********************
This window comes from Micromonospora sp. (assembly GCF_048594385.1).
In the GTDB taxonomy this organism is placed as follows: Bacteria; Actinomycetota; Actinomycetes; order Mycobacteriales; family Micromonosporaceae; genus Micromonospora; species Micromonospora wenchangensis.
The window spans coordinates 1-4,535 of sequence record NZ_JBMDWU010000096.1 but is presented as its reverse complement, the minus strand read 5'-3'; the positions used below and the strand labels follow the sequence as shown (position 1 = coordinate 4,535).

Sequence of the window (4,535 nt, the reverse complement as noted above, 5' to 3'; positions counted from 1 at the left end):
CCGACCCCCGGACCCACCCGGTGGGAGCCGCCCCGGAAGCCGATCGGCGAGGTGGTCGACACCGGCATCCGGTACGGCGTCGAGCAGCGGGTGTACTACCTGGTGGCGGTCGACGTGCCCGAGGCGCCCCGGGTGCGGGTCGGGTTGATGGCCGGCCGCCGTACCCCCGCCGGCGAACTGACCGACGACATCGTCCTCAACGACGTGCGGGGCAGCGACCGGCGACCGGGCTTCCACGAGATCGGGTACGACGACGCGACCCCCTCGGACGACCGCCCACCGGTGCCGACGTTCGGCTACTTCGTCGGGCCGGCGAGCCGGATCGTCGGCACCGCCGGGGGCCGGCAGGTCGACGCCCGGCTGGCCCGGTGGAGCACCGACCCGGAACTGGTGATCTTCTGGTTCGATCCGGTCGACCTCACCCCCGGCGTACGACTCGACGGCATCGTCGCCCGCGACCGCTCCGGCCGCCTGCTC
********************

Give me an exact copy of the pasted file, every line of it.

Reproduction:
This window comes from Micromonospora sp. (assembly GCF_048594385.1).
In the GTDB taxonomy this organism is placed as follows: Bacteria; Actinomycetota; Actinomycetes; order Mycobacteriales; family Micromonosporaceae; genus Micromonospora; species Micromonospora wenchangensis.
The window spans coordinates 1-4,535 of sequence record NZ_JBMDWU010000096.1 but is presented as its reverse complement, the minus strand read 5'-3'; the positions used below and the strand labels follow the sequence as shown (position 1 = coordinate 4,535).

Sequence of the window (4,535 nt, the reverse complement as noted above, 5' to 3'; positions counted from 1 at the left end):
CCGACCCCCGGACCCACCCGGTGGGAGCCGCCCCGGAAGCCGATCGGCGAGGTGGTCGACACCGGCATCCGGTACGGCGTCGAGCAGCGGGTGTACTACCTGGTGGCGGTCGACGTGCCCGAGGCGCCCCGGGTGCGGGTCGGGTTGATGGCCGGCCGCCGTACCCCCGCCGGCGAACTGACCGACGACATCGTCCTCAACGACGTGCGGGGCAGCGACCGGCGACCGGGCTTCCACGAGATCGGGTACGACGACGCGACCCCCTCGGACGACCGCCCACCGGTGCCGACGTTCGGCTACTTCGTCGGGCCGGCGAGCCGGATCGTCGGCACCGCCGGGGGCCGGCAGGTCGACGCCCGGCTGGCCCGGTGGAGCACCGACCCGGAACTGGTGATCTTCTGGTTCGATCCGGTCGACCTCACCCCCGGCGTACGACTCGACGGCATCGTCGCCCGCGACCGCTCCGGCCGCCTGCTC